Getting Started With Climbing Roses

There is nothing more romantic than walking under an arbor or pergola covered in fragrant roses. Or, picture the rose covered cottages of England and New England. Climbing roses can also add a colorful vertical accent to your garden. Here are some tips that will help you get started with your climber.

Climbing roses need a structure – an arbor, pillar, pergola, or lattice – on which to grow. Make sure your structure is sturdy enough to support the weight of your climber. Some climbers can reach 30 feet or more while others stop at 10 or 12 feet. Note that unlike beans or peas, roses will not voluntarily climb a structure and it will be up to you to get them onto the structure – it is remarkably frustrating to have a beautiful arbor and a rose happily growing in exactly the wrong direction!

Like all roses, climbing roses want full sun so site your rose carefully. Once trained on a structure, your rose will not be easily moved.

Plant your rose at twelve inches or more from the structure, not right up against it. If you are planting up against a house or shed, remember that the eaves may decrease water from rain and you will need supplemental water.

Climbing roses consist of two types of canes – leaders and laterals. Lead canes are the long canes that come out of the ground and are usually the ones you attach to your structure. Lateral canes come off of lead canes and produce flowers. The more parallel to the ground your lead canes, the more laterals they will produce and the more blooms you will have.  If you let your climber grow straight up a structure, you will only have blooms along the top. If you want to wrap your climber around a pillar, wrap as parallel to the ground as possible. It is definitely harder to wrap roses around a pillar than to train on an arbor or similar structure.

Young canes are the most supple and amenable to bending or shaping. Plan on tying up your climber several times during the growing season so you can work with new growth. Twine and string are good choices for tying canes.They are softer than wire which potential could cut or damage the canes.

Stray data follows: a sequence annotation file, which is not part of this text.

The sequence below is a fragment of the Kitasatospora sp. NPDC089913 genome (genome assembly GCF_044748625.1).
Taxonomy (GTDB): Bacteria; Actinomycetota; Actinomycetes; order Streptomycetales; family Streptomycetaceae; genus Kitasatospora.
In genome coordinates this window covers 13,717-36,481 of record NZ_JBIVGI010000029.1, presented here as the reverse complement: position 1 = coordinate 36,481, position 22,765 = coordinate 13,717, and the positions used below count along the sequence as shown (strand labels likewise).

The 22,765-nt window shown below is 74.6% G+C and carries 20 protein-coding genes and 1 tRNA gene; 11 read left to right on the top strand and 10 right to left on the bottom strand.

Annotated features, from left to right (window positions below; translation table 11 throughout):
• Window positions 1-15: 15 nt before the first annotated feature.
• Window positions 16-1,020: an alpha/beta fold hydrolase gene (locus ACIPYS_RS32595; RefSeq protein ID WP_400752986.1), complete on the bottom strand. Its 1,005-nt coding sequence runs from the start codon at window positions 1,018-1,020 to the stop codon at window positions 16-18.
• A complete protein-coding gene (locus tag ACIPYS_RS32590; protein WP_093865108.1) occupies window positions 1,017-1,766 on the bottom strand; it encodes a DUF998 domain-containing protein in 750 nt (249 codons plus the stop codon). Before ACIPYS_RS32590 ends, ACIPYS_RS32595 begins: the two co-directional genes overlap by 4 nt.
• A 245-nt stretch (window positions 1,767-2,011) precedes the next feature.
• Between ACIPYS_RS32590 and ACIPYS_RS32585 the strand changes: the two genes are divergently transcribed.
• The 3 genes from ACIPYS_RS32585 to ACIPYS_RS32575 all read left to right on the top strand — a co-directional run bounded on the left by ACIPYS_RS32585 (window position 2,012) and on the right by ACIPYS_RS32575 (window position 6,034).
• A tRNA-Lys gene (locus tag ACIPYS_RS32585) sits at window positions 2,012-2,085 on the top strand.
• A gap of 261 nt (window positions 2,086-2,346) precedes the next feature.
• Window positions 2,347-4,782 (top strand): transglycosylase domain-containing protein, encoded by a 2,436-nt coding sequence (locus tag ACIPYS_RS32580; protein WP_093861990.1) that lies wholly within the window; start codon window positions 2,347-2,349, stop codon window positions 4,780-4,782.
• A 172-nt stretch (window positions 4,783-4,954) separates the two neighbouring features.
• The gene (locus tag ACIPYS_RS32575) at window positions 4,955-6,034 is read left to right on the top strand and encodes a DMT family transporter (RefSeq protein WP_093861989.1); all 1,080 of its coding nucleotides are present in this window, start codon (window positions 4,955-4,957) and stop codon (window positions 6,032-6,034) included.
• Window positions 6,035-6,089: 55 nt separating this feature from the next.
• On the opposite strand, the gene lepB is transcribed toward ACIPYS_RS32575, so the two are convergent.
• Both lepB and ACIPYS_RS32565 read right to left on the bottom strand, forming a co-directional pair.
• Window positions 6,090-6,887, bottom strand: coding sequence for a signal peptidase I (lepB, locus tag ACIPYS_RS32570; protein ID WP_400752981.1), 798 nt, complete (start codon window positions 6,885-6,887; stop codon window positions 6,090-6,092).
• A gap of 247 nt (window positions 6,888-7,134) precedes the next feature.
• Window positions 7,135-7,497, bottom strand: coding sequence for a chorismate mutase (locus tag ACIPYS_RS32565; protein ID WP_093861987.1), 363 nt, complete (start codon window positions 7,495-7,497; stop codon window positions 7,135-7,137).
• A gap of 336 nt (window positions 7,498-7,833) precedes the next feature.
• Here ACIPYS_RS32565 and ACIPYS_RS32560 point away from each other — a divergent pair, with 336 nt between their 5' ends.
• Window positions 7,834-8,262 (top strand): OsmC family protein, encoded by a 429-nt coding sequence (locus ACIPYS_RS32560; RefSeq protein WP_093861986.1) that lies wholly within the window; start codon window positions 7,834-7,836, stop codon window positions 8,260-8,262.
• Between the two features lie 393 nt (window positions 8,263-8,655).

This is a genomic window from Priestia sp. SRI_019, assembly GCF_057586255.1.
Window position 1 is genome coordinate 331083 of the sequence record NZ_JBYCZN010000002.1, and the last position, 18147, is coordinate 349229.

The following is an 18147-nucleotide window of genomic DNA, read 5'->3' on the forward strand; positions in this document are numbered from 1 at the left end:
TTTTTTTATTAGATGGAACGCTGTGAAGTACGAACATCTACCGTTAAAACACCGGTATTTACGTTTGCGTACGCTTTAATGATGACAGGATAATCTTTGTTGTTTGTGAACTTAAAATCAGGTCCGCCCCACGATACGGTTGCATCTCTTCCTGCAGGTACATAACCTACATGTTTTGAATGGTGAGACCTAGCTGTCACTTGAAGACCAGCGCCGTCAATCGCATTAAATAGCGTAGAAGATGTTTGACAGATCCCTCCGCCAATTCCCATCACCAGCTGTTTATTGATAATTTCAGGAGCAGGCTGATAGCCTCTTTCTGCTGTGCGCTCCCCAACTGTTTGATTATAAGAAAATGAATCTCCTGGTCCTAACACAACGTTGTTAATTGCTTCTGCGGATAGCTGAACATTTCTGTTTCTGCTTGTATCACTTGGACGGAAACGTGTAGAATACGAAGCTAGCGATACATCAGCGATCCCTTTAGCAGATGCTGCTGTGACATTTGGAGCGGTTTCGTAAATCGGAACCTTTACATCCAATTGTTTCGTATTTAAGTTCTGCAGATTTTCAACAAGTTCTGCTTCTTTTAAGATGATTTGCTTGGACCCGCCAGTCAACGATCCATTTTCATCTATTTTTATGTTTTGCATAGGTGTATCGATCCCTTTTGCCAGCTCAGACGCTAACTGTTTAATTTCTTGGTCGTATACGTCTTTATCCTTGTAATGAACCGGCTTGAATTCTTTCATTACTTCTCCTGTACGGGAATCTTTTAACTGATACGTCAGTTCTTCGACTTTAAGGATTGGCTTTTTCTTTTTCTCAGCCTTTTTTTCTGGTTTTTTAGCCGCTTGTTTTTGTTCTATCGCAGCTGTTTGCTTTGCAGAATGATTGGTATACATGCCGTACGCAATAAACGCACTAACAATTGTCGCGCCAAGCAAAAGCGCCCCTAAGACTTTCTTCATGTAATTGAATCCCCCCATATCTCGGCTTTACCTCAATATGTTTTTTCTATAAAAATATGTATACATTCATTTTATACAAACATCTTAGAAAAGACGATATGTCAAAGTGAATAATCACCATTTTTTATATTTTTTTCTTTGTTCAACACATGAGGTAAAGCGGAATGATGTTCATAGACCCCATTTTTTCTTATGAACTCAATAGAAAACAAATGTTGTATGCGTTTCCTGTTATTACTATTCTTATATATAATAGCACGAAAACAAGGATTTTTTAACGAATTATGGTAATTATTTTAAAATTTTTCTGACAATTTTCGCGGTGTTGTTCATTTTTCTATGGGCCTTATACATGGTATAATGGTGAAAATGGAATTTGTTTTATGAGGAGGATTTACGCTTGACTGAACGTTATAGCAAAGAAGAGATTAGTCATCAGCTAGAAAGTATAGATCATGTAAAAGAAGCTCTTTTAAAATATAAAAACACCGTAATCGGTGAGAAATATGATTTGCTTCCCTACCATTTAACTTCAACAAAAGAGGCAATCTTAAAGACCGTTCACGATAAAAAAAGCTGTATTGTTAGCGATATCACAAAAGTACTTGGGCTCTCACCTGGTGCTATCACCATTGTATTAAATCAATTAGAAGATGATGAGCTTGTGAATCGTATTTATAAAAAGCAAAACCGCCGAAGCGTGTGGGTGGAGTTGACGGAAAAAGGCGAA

The care of climbing roses is similar to that of their non-climbing brethren. They need the fertilizing and watering and they are susceptible to the same diseases. Pruning is different, however – you still want to remove dead, damaged or diseased canes. But you want to leave the lead canes as long as suits your taste and structure. You can prune back the laterals, however, to keep them in check and to promote re-blooming. For more information about pruning climbing roses, contact your local rose society.

About the Author:

Judy Deutsch is an American Rose Society Consulting Rosarian, Buncombe County Master Gardener and past President of Asheville Blue Ridge Rose Society.

Photos provided by Judy Deutsch and Laurie Lewis

2 thoughts on “Getting Started With Climbing Roses

  1. Great information! I wish I had an advisor when I planted too many climbers in one area. I think 7 is what I put in about five years ago. Harlekin, Zephirine Drouhin, Climbing Tropicana, Antike 89, Souvenir de Claudius Denoyel, Climbing Peace, and some unknown Rambler. All are still surviving. Pruning is an extreme chore. I guess we all learn from mistakes.

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